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The New York Times and the Beijing Olympics

It is one month to the Beijing Olympic Games. The New York Times, in its reporting on the Games, has been increasingly critical of China’s human rights record and more forgiving of air pollution and smog. In this essay, I will attempt to identify the reasons for this change in attitude, and to suggest that it may be due to a combination of factors, including a growing awareness of China’s human rights abuses, as well as a desire to ensure good relations with China in the future.

Human Rights and the Games

The New York Times has been increasingly critical of China’s human rights record in the lead up to the Games. In an article published on June 8th, 2008, two weeks before the beginning of the Olympic torch relay, the paper reported on how “China has intensified a campaign of intimidation and harassment against domestic critics who have dared to speak out against its hosting of the Summer Olympics”. The article went on to detail how “several dozen people have been detained or placed under house arrest in recent weeks”, and how “critics say the crackdown is part of a broad effort to silence dissent during what the Communist Party sees as a moment of national glory”.

This increased focus on human rights is in contrast to the relatively positive coverage given to China in the run-up to previous Olympic Games. For example, prior to the Sydney Olympics in 2000, The New York Times ran a number of articles praising China’s economic reforms and its burgeoning middle class. In an article from October 1999, entitled “As China Prospers, More See Opportunity”, Joseph Kahn wrote that “China’s economy has created not just one but two new societies – a prosperous coastal society linked by trade and investment with the rest of Asia and the world, and a still largely poor inland society that is being transformed by urbanization, factory jobs and consumer culture”. Kahn went on to suggest that “the most important political development in China over the last decade has been the spread of prosperity”, and that this was having a liberalizing effect on Chinese society.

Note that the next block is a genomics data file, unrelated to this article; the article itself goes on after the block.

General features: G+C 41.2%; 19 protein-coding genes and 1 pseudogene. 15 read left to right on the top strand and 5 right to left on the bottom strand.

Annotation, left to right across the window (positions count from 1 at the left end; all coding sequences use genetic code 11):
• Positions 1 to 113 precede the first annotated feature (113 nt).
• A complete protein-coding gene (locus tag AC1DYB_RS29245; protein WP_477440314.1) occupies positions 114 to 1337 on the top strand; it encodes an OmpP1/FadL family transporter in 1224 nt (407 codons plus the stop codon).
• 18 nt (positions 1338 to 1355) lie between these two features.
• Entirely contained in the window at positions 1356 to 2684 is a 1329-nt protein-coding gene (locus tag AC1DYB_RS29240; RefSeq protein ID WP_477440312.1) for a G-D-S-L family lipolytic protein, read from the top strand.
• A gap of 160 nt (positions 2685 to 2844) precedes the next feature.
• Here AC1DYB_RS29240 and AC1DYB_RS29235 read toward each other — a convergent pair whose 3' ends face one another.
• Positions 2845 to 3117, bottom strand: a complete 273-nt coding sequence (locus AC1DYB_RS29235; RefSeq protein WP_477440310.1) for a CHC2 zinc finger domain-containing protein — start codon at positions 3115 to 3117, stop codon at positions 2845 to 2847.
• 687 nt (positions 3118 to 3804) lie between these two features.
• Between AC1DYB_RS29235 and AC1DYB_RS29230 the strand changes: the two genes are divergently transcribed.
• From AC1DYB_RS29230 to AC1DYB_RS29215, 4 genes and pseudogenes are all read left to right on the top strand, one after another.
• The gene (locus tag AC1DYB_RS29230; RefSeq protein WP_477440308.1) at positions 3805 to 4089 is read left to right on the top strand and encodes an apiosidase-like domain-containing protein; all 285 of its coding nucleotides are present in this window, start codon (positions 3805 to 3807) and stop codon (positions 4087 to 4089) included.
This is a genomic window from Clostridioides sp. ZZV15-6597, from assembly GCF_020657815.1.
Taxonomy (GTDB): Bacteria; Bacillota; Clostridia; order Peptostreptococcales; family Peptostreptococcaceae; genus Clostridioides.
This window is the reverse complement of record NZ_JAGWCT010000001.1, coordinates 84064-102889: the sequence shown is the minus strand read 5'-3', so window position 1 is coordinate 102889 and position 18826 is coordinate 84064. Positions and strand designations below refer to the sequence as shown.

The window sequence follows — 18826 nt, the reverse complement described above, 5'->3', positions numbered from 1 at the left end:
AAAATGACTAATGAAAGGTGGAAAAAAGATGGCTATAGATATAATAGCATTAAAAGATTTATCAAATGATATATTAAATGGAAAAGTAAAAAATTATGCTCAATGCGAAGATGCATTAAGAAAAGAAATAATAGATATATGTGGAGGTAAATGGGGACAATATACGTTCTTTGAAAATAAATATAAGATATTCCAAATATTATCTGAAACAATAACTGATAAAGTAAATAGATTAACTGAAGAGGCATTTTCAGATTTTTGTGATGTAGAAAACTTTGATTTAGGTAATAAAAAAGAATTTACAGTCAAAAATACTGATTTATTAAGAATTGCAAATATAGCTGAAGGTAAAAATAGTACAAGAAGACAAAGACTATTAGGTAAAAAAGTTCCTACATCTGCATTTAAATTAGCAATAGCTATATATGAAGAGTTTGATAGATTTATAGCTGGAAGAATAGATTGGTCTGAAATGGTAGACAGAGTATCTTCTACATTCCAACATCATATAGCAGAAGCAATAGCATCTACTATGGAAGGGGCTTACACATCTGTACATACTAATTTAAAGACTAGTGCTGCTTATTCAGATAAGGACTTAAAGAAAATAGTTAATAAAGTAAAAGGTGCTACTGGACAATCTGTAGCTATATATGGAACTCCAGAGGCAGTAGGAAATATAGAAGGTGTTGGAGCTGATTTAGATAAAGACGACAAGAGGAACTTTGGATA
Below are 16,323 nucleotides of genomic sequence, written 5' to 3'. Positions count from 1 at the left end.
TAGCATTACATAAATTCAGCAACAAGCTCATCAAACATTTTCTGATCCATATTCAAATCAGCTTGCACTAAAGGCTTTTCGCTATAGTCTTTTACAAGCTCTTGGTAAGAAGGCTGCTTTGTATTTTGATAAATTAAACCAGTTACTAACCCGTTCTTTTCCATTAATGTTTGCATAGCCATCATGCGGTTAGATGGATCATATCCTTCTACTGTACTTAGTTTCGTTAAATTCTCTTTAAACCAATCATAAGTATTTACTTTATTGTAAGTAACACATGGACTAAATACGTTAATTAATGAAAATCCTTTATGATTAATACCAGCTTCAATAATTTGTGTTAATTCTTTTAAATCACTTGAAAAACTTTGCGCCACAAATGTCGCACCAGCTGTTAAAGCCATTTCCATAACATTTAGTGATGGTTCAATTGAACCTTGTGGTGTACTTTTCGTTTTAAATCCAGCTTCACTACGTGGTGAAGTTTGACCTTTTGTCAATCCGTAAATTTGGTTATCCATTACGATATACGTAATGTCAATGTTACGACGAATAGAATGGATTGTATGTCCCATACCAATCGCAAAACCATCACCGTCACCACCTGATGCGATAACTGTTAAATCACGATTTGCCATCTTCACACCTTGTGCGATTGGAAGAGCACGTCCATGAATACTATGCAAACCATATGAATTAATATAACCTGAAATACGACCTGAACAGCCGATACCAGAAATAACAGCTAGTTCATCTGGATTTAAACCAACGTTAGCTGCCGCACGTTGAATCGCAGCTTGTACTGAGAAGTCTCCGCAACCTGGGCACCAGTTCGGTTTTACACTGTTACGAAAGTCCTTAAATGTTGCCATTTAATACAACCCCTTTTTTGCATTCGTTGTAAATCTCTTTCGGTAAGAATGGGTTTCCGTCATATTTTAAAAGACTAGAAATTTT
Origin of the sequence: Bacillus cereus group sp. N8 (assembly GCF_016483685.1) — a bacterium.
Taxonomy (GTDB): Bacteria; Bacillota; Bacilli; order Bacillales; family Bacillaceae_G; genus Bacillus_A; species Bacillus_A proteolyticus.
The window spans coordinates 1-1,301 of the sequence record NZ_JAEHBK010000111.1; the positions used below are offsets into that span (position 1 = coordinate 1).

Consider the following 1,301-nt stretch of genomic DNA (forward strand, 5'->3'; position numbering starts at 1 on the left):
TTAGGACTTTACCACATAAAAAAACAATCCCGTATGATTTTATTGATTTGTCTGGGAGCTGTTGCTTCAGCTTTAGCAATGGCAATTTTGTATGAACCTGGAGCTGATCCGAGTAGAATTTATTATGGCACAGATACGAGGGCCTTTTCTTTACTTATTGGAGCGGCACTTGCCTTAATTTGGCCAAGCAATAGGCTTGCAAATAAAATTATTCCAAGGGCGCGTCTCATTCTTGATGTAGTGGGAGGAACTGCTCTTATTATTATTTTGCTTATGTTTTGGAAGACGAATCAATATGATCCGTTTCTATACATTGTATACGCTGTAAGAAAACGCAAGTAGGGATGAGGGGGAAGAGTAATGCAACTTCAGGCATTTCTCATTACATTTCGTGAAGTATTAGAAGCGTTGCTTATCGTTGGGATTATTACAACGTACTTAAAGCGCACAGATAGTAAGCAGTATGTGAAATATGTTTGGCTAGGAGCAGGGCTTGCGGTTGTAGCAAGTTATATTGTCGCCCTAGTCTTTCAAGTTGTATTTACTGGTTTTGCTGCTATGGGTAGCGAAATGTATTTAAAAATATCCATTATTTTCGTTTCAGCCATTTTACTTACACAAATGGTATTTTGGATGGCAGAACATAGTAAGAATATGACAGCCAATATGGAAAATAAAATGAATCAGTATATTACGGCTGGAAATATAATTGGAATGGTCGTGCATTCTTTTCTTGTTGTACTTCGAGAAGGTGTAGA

However, since 2000, there has been a growing awareness of China’s human rights abuses, both within China and internationally. This increased awareness is likely to have played a role in The New York Times’ more critical coverage of China in the lead-up to the Beijing Olympics. In particular, there has been growing concern over China’s use of forced labor in its construction projects, as well as reports of widespread corruption within the Chinese government.

Censorship and the Control of Information

As well as being critical of China’s human rights record, The New York Times has also been critical of censorship and the control of information within China. In an article published on July 20th, 2008, two weeks before the opening ceremony of the Olympics, Edward Wong wrote that “the Chinese government has waged an aggressive campaign in recent months to control what its citizens can see, read and say about their country during the Beijing Olympics”. Wong went on to detail how “journalists from around the world who have come to cover the Olympics have found themselves under intense scrutiny”, and how “the government has begun censoring Internet sites…and jamming radio broadcasts from abroad”.

This increased focus on censorship is in contrast to The New York Times’ coverage of China prior to previous Olympic Games. For example, prior to the Sydney Olympics, there was little mention of censorship or the control of information in China. This is likely to be due to the fact that, at that time, China was still in the process of liberalizing its economy, and was seen as a potential partner by the West. However, since 2000, there has been a growing awareness of the Chinese government’s attempts to control its citizens’ access to information. In particular, there has been concern over the government’s use of Internet censorship, as well as its efforts to jam radio broadcasts from abroad.